what the problem is.

For the money it's a darn good press!

280shooter
January 28, 2013, 11:39 PM
i have a 1000 set up for 44 mag, I never got it to work. I sent it back. n they sent it back to me the way i sent it to them,, I just stuck it under my bench, and there is does a great job of holding down my containers of brass,,,100 bucks back then, not sure what they go for now, im sure they work for others, it just didnt work for me,

kingmt
January 28, 2013, 11:51 PM
<...OT comment...>

Both the Pro1000 & Load Master prime great for me so there it's no way I'd take a case off the press to hand prime. I had all kinds of problems with 9mm until I figured out the primers were crimped. Now I swage all new to me brass.

Arkansas Paul
January 29, 2013, 12:24 AM
I get this sneaky feeling that Lee presses are like Rock Island 1911s. The people who talk crap about them, don't own one, but everyone who does is pleased.

But there's always the one who thinks his $100 piece of equipment should function as efficiently as a $1000 piece of equipment and when it doesn't quiet meet those standards, it is automatically junk.

I have no doubt whatsoever that Dillon is the best progressive press on the market. However, a Dillon is going to be a little further down the road for me, and many like me. I think we're gonna give the Load Master a whirl. If we don't like it, oh well. I'll sell it to kingmt. :evil:

bds
January 29, 2013, 12:52 AM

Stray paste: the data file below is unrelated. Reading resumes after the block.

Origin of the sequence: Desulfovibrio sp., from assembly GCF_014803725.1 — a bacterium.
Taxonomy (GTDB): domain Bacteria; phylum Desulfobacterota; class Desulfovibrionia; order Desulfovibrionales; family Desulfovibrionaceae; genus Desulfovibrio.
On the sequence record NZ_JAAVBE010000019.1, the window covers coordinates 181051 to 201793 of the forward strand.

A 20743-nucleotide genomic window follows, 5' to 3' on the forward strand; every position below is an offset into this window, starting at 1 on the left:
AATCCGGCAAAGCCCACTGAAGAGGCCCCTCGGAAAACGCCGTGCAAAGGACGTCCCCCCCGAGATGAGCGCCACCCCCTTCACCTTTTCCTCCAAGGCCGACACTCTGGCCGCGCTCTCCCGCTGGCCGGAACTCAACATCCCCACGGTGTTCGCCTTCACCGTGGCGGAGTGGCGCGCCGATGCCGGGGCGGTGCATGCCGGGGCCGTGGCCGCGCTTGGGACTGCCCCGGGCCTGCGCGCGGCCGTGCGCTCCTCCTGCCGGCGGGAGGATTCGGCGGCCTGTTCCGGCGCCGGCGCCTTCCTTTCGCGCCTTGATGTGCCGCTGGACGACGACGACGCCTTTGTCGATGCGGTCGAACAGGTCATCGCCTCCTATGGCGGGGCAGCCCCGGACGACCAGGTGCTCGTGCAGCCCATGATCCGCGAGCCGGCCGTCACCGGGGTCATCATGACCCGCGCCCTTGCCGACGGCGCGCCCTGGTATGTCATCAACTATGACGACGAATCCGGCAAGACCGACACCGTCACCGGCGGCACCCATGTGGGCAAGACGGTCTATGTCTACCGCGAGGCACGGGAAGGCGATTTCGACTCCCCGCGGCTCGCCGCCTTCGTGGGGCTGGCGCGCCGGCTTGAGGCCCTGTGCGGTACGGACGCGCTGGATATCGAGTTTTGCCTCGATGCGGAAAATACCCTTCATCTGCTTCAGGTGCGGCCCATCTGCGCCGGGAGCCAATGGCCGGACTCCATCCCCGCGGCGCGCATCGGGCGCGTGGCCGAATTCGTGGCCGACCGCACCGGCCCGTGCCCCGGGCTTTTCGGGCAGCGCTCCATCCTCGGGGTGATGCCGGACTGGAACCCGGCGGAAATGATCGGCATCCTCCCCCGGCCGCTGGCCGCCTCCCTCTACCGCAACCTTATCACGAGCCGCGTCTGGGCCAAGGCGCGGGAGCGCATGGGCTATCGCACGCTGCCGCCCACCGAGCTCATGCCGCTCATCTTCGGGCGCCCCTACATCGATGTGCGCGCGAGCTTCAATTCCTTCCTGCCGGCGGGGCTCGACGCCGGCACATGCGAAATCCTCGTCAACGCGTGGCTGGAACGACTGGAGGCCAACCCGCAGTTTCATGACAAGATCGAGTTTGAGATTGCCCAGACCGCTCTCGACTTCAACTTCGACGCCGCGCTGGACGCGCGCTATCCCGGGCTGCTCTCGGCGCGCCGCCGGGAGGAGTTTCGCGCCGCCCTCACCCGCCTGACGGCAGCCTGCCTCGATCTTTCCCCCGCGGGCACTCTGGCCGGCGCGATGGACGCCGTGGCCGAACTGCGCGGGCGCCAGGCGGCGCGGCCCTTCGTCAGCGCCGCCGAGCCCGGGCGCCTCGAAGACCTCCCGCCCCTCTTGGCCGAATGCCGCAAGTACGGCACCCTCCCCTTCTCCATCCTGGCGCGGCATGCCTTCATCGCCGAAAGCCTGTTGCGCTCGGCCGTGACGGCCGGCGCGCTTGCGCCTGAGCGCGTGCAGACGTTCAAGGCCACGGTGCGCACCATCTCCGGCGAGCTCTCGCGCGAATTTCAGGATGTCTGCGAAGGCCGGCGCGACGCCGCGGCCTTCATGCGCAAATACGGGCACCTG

Legion I'm curious. What's a ballpark figure on the number of rounds you've loaded on a Load Master? Just wondering if your views are based on actual hands on experience.
Paul, I reloaded over 125,000 rounds on my first Pro 1000 bought from FM Reloading but I was an impatient "newbie" reloader with it. I was newly married 19 years ago, about the same time I started reloading and took out my marital frustration on the poor Pro 1000. :D Even then, it still reloaded well but the linkage holes had elongated from abusing the press without lubrication.

Lee Precision offered to rebuild it to factory specs for 50% cost of new, but I had too much negative "marital" anchoring and I retired the press. I bought a new Pro 1000 kit from MidwayUSA ($149 on sale). Since then, I have been kinder to the new press and religiously used Breakfree CLP as the primary lubricant (I don't use a cleaner, just Breakfree CLP and wipe off with Kleenex Viva paper towel). Now, I have well exceeded 300,000+ rounds reloaded total (so over 175,000 rounds on the new press). Last year, I picked up a near new but slightly corroded Pro 1000 kit from a gun show vendor I know well for less than $60 for the whole kit including a set of dies. It is now set up dedicated for 45 ACP loads.

Just this past Christmas, my wife must have felt guilty and told me that I should buy whatever press I want to use the next 8 years to retirement after saying "But will it load any more accurate rounds?" for decades whenever I drooled over wanting to buy a Dillon 550/650/1050. I even seriously considered buying a Hornady LNL AP. As I used various Dillon/Hornady progressive presses my friends' have, I kept telling myself these:

- Price and brand aside, the Pro 1000 produces very accurate, match grade 45ACP, 40S&W and 9mm rounds for me. Pro Auto Disk powder measure will meter most ball/small flake powders like W231/WST/WSF/AutoComp/HP-38/Titegroup/Clays/Universal/HS-6/Bullseye/Green Dot/PowerPistol with less than .05 - .1 gr drop-to-drop. Because the Pro Auto Disk uses fixed volumetric disks, the powder drops cannot drift like other powder measures even after 2000+ reloading cycles.